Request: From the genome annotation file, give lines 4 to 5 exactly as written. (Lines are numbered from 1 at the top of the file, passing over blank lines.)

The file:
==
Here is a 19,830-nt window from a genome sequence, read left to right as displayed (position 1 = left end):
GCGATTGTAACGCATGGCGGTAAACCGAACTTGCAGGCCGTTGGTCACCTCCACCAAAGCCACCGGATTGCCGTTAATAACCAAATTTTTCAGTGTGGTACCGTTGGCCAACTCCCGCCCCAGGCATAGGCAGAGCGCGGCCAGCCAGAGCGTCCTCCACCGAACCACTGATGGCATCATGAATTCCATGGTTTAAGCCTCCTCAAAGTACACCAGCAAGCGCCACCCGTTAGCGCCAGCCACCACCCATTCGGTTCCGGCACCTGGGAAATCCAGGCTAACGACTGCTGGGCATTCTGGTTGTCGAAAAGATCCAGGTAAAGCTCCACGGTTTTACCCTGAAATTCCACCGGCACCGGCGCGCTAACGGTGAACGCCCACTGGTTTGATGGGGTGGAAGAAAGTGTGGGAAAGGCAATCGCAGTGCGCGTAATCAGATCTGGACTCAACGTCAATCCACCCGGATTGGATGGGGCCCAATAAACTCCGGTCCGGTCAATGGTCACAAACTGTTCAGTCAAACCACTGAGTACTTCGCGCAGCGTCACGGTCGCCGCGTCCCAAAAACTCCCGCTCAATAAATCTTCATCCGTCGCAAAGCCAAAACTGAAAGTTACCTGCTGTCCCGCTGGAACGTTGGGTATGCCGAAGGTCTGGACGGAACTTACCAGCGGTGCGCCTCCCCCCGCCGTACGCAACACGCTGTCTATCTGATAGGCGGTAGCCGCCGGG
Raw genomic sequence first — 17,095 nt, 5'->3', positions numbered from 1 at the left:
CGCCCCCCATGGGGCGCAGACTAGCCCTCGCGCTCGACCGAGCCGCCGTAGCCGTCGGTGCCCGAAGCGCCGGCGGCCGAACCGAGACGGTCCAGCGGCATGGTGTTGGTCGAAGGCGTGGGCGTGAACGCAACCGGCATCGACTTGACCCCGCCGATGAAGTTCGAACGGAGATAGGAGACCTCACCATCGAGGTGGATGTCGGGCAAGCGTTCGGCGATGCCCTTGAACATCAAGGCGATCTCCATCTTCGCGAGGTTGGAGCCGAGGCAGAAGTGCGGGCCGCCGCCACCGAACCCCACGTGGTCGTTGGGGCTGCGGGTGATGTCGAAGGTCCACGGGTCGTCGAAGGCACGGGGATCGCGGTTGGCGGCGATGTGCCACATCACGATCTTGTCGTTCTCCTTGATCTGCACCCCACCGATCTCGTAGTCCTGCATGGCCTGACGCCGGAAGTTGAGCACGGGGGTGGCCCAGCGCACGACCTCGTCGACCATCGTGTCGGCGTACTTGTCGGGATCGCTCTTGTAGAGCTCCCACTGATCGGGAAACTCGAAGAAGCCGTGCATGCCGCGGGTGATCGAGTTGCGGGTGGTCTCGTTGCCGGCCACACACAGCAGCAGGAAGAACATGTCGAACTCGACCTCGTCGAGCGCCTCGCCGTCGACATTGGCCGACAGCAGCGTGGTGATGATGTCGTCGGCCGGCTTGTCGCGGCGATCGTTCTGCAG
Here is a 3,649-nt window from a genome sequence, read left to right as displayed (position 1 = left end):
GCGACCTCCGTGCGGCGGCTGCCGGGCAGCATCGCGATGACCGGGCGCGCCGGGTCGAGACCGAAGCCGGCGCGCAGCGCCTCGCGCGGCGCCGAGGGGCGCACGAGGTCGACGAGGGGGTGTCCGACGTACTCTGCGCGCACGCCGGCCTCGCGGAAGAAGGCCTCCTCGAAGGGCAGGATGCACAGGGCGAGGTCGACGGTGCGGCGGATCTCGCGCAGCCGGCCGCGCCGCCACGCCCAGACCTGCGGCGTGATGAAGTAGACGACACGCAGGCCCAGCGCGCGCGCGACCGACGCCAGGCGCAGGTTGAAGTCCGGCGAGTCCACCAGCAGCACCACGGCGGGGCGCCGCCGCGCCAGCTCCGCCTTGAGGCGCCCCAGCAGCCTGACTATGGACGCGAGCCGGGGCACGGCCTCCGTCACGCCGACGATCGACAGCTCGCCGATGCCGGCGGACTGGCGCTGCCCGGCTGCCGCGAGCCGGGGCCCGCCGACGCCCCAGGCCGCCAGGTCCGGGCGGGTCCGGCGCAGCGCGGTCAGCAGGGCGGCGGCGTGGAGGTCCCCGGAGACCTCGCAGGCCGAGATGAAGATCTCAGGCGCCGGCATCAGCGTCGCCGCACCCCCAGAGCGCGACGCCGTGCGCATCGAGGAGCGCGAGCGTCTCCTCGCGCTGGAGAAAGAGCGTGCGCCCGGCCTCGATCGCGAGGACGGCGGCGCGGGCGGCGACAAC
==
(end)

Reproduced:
CGCCCCCCATGGGGCGCAGACTAGCCCTCGCGCTCGACCGAGCCGCCGTAGCCGTCGGTGCCCGAAGCGCCGGCGGCCGAACCGAGACGGTCCAGCGGCATGGTGTTGGTCGAAGGCGTGGGCGTGAACGCAACCGGCATCGACTTGACCCCGCCGATGAAGTTCGAACGGAGATAGGAGACCTCACCATCGAGGTGGATGTCGGGCAAGCGTTCGGCGATGCCCTTGAACATCAAGGCGATCTCCATCTTCGCGAGGTTGGAGCCGAGGCAGAAGTGCGGGCCGCCGCCACCGAACCCCACGTGGTCGTTGGGGCTGCGGGTGATGTCGAAGGTCCACGGGTCGTCGAAGGCACGGGGATCGCGGTTGGCGGCGATGTGCCACATCACGATCTTGTCGTTCTCCTTGATCTGCACCCCACCGATCTCGTAGTCCTGCATGGCCTGACGCCGGAAGTTGAGCACGGGGGTGGCCCAGCGCACGACCTCGTCGACCATCGTGTCGGCGTACTTGTCGGGATCGCTCTTGTAGAGCTCCCACTGATCGGGAAACTCGAAGAAGCCGTGCATGCCGCGGGTGATCGAGTTGCGGGTGGTCTCGTTGCCGGCCACACACAGCAGCAGGAAGAACATGTCGAACTCGACCTCGTCGAGCGCCTCGCCGTCGACATTGGCCGACAGCAGCGTGGTGATGATGTCGTCGGCCGGCTTGTCGCGGCGATCGTTCTGCAG
Here is a 3,649-nt window from a genome sequence, read left to right as displayed (position 1 = left end):